by John Steinberger | July 16, 2019 11:18 am
The Dutch Dialogues Stormwater Management team interacted with community members Monday night at Crosstowne Church is West Ashley. Residents met with experts at tables with maps of the Church Creek drainage basin and shared observations about what happened during the four flooding events in the basin since 2015. The project is funded by the Historic Charleston Foundation, City of Charleston, and a host of other sponsors. There were more than 150 participants.
The New Orleans-based team is led by the Waggoner and Ball firm and some officials from The Netherlands American Embassy. Mayor John Tecklenburg was elected in November 2015, just months after two major flooding events in the Church Creek basin. In January 2016, he met the Dutch Ambassador at a national mayors conference and learned about how how the Dutch were helping New Orleans fortify its stormwater system in the aftermath of Hurricane Katrina. He suggested to the Ambassador that Charleston could benefit from the Dutch expertise. The country’s population centers are below sea level.
The stormwater team is reviewing a 2017 study conducted by Charleston-based Weston and Sampson and a 2018 hydrological study commission by Crosstowne Church, which has rebuilt several times after major flooding events. Both studies place an emphasis on the need for expanded water storage capacity within the 5000-acre Church Creek basin. The four-acre Bridge Pointe condominium complex in Shadowmoss has been demolished as part of a FEMA buyout program and offers an immediate area for water storage, although no specific plan has been proposed.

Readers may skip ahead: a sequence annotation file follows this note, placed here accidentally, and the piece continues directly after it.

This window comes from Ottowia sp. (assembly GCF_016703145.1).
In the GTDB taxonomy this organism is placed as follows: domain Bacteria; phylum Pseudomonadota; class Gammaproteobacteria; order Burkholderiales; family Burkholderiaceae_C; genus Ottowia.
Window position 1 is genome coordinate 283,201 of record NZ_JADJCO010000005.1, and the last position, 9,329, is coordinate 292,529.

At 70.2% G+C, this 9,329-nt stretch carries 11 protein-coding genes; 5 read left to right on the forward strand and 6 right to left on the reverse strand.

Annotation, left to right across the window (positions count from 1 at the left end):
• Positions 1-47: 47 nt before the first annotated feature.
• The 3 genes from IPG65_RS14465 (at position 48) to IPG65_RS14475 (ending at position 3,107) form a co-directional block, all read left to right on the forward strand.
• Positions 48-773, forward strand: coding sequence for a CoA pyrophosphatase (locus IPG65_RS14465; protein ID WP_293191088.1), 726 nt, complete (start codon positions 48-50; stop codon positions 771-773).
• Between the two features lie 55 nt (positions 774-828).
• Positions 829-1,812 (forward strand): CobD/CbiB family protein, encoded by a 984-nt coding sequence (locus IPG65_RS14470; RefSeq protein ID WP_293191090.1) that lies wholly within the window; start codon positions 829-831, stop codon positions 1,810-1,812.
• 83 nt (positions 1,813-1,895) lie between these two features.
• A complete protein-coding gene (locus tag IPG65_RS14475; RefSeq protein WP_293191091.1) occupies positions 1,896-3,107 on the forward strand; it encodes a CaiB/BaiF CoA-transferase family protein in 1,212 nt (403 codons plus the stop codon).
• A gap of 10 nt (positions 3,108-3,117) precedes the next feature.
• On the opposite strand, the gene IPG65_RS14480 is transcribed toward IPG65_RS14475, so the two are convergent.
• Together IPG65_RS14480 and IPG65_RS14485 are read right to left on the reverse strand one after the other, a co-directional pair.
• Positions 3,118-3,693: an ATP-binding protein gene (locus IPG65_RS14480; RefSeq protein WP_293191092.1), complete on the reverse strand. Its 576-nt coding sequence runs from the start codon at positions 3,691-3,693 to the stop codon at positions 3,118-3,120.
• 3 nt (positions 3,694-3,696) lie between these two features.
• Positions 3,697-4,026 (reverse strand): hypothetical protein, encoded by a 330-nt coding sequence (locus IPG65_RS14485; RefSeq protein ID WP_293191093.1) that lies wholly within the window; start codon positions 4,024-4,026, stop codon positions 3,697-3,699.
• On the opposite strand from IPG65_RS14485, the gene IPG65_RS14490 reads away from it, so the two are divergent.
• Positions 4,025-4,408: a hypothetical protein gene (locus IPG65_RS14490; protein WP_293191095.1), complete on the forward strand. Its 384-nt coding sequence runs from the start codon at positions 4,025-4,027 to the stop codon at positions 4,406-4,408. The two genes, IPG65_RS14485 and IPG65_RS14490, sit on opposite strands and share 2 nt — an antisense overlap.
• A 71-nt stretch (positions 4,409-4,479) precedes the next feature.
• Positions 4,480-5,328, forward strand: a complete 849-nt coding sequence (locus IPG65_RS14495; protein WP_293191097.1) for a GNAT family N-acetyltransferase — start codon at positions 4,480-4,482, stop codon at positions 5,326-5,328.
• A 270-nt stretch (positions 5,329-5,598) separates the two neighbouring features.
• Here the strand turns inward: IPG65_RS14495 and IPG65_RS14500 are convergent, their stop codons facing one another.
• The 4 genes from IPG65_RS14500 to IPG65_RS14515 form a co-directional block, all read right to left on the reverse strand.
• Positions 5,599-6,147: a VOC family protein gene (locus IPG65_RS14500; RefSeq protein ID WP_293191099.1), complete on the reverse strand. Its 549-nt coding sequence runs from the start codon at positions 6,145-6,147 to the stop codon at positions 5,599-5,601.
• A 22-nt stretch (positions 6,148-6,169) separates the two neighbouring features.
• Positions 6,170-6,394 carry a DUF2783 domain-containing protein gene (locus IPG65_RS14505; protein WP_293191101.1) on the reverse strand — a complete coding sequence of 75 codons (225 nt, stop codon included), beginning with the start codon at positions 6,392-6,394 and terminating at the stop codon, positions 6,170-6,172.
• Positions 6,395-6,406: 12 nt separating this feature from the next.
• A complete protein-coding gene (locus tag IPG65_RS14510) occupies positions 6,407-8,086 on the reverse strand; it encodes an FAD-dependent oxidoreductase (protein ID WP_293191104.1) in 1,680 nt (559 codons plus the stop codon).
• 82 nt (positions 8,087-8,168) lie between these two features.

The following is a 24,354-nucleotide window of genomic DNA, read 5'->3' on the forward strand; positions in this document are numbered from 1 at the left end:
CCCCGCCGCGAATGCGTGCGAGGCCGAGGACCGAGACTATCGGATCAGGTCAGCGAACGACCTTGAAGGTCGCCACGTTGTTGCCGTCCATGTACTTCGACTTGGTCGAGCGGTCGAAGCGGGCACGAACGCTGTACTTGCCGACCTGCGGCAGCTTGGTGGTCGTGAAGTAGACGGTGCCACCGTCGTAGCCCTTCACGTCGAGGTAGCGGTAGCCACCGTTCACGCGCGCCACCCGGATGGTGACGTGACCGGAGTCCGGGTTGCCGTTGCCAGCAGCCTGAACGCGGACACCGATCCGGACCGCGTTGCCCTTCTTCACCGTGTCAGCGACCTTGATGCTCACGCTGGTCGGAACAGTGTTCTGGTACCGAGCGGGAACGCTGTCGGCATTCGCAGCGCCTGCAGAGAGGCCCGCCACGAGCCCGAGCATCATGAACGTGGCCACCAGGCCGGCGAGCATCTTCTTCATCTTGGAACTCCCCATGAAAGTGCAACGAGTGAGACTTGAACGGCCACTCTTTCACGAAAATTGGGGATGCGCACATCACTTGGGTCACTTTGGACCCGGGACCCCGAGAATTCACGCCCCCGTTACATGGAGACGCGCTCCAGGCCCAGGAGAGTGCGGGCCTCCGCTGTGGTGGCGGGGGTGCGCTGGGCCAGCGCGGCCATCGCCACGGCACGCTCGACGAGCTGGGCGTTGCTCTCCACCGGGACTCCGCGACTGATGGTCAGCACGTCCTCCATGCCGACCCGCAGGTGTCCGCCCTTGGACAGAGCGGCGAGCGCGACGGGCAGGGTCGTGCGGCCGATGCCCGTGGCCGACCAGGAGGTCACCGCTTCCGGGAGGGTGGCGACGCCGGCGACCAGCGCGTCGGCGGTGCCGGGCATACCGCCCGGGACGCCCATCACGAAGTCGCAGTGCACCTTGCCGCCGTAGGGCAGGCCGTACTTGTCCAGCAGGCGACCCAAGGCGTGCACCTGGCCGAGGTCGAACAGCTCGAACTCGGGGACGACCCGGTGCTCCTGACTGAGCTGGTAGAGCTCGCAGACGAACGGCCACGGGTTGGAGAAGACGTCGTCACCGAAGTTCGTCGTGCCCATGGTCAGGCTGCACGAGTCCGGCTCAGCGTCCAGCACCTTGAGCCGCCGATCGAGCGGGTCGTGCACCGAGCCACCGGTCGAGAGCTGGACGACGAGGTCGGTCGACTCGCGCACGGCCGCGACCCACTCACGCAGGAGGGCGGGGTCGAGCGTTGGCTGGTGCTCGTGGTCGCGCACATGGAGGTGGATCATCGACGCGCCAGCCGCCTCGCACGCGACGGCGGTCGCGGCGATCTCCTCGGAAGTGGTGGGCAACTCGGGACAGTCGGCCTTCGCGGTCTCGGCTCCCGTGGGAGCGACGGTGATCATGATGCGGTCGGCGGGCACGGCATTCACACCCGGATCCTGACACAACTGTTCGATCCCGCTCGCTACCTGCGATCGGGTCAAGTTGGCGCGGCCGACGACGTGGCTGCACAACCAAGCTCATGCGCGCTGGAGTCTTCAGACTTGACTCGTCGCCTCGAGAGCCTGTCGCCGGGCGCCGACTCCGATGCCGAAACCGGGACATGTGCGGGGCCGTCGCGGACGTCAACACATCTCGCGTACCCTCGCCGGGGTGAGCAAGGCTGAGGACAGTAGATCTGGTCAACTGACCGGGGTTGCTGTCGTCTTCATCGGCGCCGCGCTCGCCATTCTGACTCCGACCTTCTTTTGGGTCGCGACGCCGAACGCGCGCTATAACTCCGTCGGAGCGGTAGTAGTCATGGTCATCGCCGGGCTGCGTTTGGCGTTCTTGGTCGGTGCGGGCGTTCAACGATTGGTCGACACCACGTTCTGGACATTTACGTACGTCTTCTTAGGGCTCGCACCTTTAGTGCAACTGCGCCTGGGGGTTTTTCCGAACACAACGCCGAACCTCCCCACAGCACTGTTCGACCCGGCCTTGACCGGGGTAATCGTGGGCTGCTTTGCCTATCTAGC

The Weston and Sampson study proposed $43 million in engineering improvements in the Church Creek basin. The only one of the six items recommended in the study which has been funded so far is the $500,000 Hickory Farms overland diversion project, which covers 11 acres. Easement procurement is underway for the project, and City Councilman Harry Griffin is optimistic that it could be completed within several months after the procurement is finalized.
Some experts at the Monday gathering believe that the Church Creek basin could be protected without the $26.7 million pumping station called for in the Weston and Sampson study. That would reduce the cost of the needed engineering upgrades to around $16 million. One of the funding sources available for purchasing water storage area is the $210 million greenbelt fund, included in the Charleston County 0.5% transportation sales tax. A flooding mitigation strategy offered Monday was an aggressive tree-planting program. Trees absorb significant amounts of stormwater runoff.
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